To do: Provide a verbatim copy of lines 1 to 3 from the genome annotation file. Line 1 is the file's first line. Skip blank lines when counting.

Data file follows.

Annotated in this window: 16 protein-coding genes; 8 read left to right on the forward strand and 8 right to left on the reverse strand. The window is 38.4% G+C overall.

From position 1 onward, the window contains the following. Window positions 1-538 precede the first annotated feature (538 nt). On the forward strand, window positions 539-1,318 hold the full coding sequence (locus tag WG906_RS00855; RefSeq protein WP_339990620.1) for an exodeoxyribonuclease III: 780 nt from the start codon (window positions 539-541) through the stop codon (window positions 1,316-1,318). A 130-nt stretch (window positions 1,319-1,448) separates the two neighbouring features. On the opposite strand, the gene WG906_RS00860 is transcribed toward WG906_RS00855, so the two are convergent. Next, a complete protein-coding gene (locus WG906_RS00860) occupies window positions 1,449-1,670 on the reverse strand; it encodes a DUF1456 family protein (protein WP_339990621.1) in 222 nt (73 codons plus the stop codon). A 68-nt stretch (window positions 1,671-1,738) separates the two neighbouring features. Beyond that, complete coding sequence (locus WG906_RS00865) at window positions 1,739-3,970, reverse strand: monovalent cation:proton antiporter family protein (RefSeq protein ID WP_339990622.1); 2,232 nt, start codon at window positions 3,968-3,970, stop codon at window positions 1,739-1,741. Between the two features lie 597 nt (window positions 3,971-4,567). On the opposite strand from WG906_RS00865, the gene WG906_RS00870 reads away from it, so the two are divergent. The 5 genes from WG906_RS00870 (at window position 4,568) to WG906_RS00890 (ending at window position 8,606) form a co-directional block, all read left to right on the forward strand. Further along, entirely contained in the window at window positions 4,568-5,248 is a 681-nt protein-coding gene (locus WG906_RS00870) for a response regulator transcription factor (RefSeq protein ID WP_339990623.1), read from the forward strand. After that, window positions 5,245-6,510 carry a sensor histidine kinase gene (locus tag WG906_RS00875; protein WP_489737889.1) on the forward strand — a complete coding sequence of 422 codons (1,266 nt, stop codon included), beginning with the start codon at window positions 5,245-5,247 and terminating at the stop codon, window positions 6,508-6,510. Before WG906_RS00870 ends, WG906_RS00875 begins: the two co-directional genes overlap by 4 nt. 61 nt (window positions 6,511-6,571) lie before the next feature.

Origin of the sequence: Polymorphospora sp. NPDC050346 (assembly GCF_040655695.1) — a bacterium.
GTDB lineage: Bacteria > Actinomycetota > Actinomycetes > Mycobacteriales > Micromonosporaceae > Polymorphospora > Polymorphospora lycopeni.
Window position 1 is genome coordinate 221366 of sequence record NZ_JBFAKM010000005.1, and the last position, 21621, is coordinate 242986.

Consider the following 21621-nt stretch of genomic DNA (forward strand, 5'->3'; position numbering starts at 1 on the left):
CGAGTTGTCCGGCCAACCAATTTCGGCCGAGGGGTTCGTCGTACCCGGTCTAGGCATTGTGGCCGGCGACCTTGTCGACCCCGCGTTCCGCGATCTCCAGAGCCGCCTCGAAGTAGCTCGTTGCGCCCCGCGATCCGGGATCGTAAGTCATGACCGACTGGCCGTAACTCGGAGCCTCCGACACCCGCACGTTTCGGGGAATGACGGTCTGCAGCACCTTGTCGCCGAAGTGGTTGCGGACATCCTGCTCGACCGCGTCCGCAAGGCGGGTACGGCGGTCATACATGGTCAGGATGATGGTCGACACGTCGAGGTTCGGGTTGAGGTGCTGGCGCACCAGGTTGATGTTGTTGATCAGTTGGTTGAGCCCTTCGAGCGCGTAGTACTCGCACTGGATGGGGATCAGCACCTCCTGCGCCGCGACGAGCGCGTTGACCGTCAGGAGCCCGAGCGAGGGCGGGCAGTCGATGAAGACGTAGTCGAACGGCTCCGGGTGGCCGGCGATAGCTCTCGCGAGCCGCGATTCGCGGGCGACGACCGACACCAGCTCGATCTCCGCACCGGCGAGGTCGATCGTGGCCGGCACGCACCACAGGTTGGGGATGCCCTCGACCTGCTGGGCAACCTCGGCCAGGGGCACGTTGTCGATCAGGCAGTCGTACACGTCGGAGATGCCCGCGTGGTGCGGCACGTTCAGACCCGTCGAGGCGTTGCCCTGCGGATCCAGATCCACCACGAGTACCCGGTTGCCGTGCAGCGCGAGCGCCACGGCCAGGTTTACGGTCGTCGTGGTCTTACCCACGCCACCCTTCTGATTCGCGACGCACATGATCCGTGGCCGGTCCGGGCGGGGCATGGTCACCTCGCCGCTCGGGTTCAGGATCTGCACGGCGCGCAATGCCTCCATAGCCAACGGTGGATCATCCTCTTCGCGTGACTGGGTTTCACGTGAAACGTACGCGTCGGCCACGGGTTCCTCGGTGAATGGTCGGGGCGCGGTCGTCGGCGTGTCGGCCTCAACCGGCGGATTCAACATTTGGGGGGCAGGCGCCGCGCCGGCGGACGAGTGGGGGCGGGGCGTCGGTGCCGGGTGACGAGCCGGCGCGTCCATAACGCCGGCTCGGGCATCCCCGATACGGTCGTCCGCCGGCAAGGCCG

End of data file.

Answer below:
Annotated in this window: 16 protein-coding genes; 8 read left to right on the forward strand and 8 right to left on the reverse strand. The window is 38.4% G+C overall.

From position 1 onward, the window contains the following. Window positions 1-538 precede the first annotated feature (538 nt). On the forward strand, window positions 539-1,318 hold the full coding sequence (locus tag WG906_RS00855; RefSeq protein WP_339990620.1) for an exodeoxyribonuclease III: 780 nt from the start codon (window positions 539-541) through the stop codon (window positions 1,316-1,318). A 130-nt stretch (window positions 1,319-1,448) separates the two neighbouring features. On the opposite strand, the gene WG906_RS00860 is transcribed toward WG906_RS00855, so the two are convergent. Next, a complete protein-coding gene (locus WG906_RS00860) occupies window positions 1,449-1,670 on the reverse strand; it encodes a DUF1456 family protein (protein WP_339990621.1) in 222 nt (73 codons plus the stop codon). A 68-nt stretch (window positions 1,671-1,738) separates the two neighbouring features. Beyond that, complete coding sequence (locus WG906_RS00865) at window positions 1,739-3,970, reverse strand: monovalent cation:proton antiporter family protein (RefSeq protein ID WP_339990622.1); 2,232 nt, start codon at window positions 3,968-3,970, stop codon at window positions 1,739-1,741. Between the two features lie 597 nt (window positions 3,971-4,567). On the opposite strand from WG906_RS00865, the gene WG906_RS00870 reads away from it, so the two are divergent. The 5 genes from WG906_RS00870 (at window position 4,568) to WG906_RS00890 (ending at window position 8,606) form a co-directional block, all read left to right on the forward strand. Further along, entirely contained in the window at window positions 4,568-5,248 is a 681-nt protein-coding gene (locus WG906_RS00870) for a response regulator transcription factor (RefSeq protein ID WP_339990623.1), read from the forward strand. After that, window positions 5,245-6,510 carry a sensor histidine kinase gene (locus tag WG906_RS00875; protein WP_489737889.1) on the forward strand — a complete coding sequence of 422 codons (1,266 nt, stop codon included), beginning with the start codon at window positions 5,245-5,247 and terminating at the stop codon, window positions 6,508-6,510. Before WG906_RS00870 ends, WG906_RS00875 begins: the two co-directional genes overlap by 4 nt. 61 nt (window positions 6,511-6,571) lie before the next feature.

Origin of the sequence: Polymorphospora sp. NPDC050346 (assembly GCF_040655695.1) — a bacterium.